77

According to the following conversation, if you die in the Matrix, you die in "real" life:

Neo: [in pain] I thought it wasn't real.

Morpheus: Your mind makes it real.

Neo: If you're killed in the Matrix you die here?

Morpheus: The body cannot live without the mind.

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Does that mean when Neo and Trinity are taking out security guards and policemen that they're actually killing real people?

  • @Richard Uh, Richard. Talking about faulty memories... we've had this conversation before in the comments below your answer. You literally said: "I concur with your guess that he's simply misunderstood what he's been told by the Directors." X-) – Django Reinhardt Aug 10 '15 at 11:59
  • Oh yeah, I'm dumb. – Valorum Aug 10 '15 at 13:06
122

Yes, they are killing those people in real life. This was justified by claiming they were trying to save the human race as a whole, and that those people were (unknowingly) fighting against that goal.

Here's the quote from the girl in the red dress training program:

The Matrix is a system, Neo. That system is our enemy. But when you're inside, you look around, what do you see? Businessmen, teachers, lawyers, carpenters. The very minds of the people we are trying to save. But until we do, these people are still a part of that system and that makes them our enemy. You have to understand, most of these people are not ready to be unplugged. And many of them are so inured, so hopelessly dependent on the system, that they will fight to protect it.

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    No more or less "good" than a soldier stuck in a war he or she didn't start, but having to kill or be killed just the same. Th war against the machines was just that - a war, against an enemy that showed no mercy, and used (effectively) human shields. The ethics of killing human shields to win the war is tricky. But for the most part, it was kill or be killed. They were rescuing a fellow soldier. – David Stratton Dec 8 '12 at 19:17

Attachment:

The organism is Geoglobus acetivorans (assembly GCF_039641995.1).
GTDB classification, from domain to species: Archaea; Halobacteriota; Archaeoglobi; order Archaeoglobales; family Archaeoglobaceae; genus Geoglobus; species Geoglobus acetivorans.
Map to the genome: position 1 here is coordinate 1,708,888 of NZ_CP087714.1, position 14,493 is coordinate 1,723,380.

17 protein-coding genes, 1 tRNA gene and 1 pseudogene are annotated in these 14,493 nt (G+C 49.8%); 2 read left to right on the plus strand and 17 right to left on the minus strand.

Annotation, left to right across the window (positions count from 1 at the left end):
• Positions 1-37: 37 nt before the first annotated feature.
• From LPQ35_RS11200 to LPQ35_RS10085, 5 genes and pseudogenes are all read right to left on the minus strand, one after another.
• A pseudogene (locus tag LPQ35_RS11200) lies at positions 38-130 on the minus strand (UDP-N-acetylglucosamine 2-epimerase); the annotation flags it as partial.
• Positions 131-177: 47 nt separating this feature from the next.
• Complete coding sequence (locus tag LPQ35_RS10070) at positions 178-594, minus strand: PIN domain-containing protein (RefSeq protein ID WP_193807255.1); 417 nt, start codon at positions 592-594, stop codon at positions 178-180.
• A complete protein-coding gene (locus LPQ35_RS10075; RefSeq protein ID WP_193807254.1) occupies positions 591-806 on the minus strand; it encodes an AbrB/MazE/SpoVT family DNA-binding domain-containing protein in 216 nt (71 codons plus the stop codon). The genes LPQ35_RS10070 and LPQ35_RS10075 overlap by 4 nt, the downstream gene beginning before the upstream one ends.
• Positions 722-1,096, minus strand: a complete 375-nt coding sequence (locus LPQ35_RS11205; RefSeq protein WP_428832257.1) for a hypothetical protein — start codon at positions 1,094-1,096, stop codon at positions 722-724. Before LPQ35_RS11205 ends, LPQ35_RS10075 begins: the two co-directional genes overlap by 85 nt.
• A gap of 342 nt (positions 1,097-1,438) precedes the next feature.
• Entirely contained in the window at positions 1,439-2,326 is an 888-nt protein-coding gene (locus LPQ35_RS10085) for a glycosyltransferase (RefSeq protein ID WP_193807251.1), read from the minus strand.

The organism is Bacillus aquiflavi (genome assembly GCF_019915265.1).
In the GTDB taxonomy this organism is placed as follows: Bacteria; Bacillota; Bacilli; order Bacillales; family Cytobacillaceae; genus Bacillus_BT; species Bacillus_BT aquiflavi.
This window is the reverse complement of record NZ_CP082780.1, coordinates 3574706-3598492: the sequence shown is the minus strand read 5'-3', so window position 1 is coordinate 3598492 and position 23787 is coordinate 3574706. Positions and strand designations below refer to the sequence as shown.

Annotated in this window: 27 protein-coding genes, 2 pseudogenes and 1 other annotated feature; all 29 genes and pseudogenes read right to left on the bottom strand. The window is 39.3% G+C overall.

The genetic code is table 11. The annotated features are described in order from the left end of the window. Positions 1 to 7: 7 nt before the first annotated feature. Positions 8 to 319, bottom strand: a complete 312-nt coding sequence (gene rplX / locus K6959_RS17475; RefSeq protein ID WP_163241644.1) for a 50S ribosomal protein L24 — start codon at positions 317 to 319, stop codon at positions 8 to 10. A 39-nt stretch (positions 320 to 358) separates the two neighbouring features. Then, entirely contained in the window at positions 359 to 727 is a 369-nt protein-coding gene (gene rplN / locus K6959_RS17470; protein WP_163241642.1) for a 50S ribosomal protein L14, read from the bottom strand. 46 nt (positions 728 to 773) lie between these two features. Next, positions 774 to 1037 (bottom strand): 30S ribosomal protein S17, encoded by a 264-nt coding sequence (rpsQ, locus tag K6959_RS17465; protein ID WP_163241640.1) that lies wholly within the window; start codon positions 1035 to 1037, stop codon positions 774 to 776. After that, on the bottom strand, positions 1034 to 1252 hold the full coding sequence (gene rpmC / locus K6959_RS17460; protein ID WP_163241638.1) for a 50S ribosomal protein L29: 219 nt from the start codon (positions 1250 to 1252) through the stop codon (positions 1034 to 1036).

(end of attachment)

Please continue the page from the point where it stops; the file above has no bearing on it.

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    @DjangoReinhardt: See for comparison the subversion of the trope in the first Austin Powers movie -- where several times when a henchman is killed, it cuts to a scene connected to that henchman's life. – Aesin Dec 9 '12 at 0:27
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    @DjangoReinhardt: Okay, what about, say, the security guys working for Elliot Carver in the Bond film, "Tomorrow Never Dies"? He has a perfectly legitimate corporation, and will certainly have many security people who work there. As far as they're concerned, it's probably a pretty standard security job for a faceless corporation. Then Bond breaks in and starts shooting up the place. – Aesin Dec 9 '12 at 23:36
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    That justification never sat well with me. "These people are innocent but they're part of the system we oppose" is the defense of every terrorist ever. – David Robinson Dec 10 '12 at 1:57
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    It was also the defense of the firebombing of Dresden – horatio Dec 19 '12 at 20:26
18

As DaleSwanson says above, but we've missed the most immediate justification for killing the security guards, which is they would each, in turn, become Agents once the Agents learned that they were there, so, it was preemptive self-defense.